Pluripotent stem cells (PSCs) harbor several attractive features for regenerative medicine: they are capable of self-renewal and have the capacity to differentiate to the tissue lineage of all three germ layers. The overall objective of this grant is to develop new technologies that can facilitate generation of cardiovascular progenitors that upon transplantation are capable to integrate into the host tissue and function as part of the normal myocardium with no adverse effect.
Several clinical trials of cell-based therapy have generated enthusiasm about the potential of adult stem cells to treat heart disease. However, no study has yet confirmed the delivery of a pure population of stem cells capable of robust regeneration of the injured myocardium. Furthermore, the electrical properties of the viable engrafted cells remain unknown. While adult stem cells have yet failed to convincingly regenerate myocardial tissue, human embryonic stem cells (hESCs) have proven to be a potential and unlimited source for cardiomyocyte regeneration. Most attempts to isolate transplantable cells from hESCs have aimed to isolate mature cells. Mature cardiomyocytes have passed the stage of self-renewal and may pose problems due to lack of proper integration. Cardiovascular progenitors, on the other hand, could adapt to the microenvironment for optimal integration into the host tissue and reside there for the lifetime of the patient.
We have employed gene editing technology to generate new hESC lines, in which fluorescent reporter proteins are expressed only in cardiac cells. Hence, upon differentiation of hESCs towards cardiac lineage, a distinct fluorescent color is expressed sequentially at each stage of cardiovascular development. We have isolated these cells and have performed detailed analysis to fully characterize their developmental potential. We have performed global gene expression analysis to identify novel biomarkers unique to specific cardiac populations.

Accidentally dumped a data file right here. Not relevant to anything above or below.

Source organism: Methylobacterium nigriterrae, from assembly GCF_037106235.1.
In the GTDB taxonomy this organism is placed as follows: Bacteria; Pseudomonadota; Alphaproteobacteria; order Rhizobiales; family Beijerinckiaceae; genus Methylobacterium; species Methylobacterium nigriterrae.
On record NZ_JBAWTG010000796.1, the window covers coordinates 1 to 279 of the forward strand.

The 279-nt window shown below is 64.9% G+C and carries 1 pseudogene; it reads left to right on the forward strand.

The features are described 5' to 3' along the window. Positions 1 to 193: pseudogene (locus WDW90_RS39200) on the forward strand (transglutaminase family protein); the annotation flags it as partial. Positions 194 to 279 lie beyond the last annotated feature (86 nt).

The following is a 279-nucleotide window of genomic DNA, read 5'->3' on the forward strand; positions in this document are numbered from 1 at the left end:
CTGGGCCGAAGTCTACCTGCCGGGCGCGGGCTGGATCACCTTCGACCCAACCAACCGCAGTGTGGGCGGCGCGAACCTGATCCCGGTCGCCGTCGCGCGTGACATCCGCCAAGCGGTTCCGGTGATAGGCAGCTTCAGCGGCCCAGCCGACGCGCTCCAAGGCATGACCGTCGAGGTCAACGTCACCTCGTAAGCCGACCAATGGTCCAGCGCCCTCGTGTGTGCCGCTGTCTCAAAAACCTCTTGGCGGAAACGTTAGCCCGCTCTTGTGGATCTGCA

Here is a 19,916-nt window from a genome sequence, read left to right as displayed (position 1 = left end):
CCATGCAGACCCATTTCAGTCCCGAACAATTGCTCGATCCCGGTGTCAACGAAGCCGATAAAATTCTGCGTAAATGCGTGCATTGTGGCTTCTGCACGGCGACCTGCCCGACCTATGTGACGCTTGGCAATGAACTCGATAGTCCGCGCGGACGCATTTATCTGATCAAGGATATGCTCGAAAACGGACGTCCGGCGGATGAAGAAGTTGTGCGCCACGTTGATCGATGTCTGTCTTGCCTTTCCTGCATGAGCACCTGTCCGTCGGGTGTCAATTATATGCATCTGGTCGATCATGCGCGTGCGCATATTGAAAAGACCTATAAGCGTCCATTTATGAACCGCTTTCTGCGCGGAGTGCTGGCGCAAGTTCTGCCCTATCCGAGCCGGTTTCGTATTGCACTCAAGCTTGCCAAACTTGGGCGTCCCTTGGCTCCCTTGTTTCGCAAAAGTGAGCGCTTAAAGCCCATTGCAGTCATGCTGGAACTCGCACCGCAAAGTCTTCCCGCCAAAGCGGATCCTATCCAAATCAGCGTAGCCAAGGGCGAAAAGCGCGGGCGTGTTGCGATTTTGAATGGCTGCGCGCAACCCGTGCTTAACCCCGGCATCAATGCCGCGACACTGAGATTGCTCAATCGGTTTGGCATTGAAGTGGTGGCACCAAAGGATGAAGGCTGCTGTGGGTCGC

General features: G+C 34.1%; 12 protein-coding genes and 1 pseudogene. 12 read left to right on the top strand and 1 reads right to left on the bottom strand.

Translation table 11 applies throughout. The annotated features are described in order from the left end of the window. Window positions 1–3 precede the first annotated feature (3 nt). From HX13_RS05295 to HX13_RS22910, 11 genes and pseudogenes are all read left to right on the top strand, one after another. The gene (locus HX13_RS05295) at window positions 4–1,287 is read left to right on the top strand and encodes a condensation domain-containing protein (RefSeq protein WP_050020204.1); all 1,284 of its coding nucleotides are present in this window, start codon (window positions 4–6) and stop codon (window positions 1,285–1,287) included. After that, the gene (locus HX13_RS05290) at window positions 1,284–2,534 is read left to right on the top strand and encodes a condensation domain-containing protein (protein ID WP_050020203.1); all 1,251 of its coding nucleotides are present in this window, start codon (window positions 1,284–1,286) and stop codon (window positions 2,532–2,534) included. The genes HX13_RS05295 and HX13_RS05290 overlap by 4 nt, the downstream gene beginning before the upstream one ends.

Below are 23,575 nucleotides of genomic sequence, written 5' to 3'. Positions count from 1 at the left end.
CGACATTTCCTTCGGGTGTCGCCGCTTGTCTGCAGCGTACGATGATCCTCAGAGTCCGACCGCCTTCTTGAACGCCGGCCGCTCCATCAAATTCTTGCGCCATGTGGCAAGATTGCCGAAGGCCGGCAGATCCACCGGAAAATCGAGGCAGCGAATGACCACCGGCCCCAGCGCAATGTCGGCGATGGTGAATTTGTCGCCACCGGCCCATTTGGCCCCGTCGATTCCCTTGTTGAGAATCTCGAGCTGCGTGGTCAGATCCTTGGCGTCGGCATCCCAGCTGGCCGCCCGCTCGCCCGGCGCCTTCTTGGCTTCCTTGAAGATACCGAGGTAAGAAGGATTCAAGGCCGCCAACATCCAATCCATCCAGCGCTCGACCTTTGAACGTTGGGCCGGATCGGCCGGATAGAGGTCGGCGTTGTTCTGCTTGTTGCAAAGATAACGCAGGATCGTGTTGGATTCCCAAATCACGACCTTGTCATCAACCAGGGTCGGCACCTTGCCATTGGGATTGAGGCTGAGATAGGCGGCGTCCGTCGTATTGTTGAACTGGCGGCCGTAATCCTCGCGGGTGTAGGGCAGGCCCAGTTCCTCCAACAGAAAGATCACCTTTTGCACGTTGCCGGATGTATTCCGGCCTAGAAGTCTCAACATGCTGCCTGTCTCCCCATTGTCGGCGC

An addition, we have transplanted cardiovascular progenitors (at different stages of development) and mature cardiomyocytes in animal models. We have shown engraftment of these cells into the host heart, albeit a very low efficiency. Furthermore, we have shown that transplantation of immature cardiovascular progenitors may generate cardiomyocytes in addition to supporting cells such as vascular endothelial cells and fibroblasts. These results highlight the potential benefit of progenitor cells to generate other cell types that contribute to heart regeneration.
A major challenge to clinical translation of stem cells for heart regeneration is the lack of data on the integration of the transplanted cells into the host heart. . It is possible that the transplanted cells fail to physiologically couple with the host tissue, or they may modify the substrate such that a pro-arrhythmic focus is created. As an analogy, consider the performance of a great symphony orchestra that is interrupted by several members playing in isolation. As such, grafted cells in the heart can also be an ectopic source of activities, promoting arrhythmic events. These are critical issues that need to be addressed in detail in the right animal models before any clinical application can be pursued. We plan to investigate the extent of structural and functional integration of the transplanted cells into the host heart.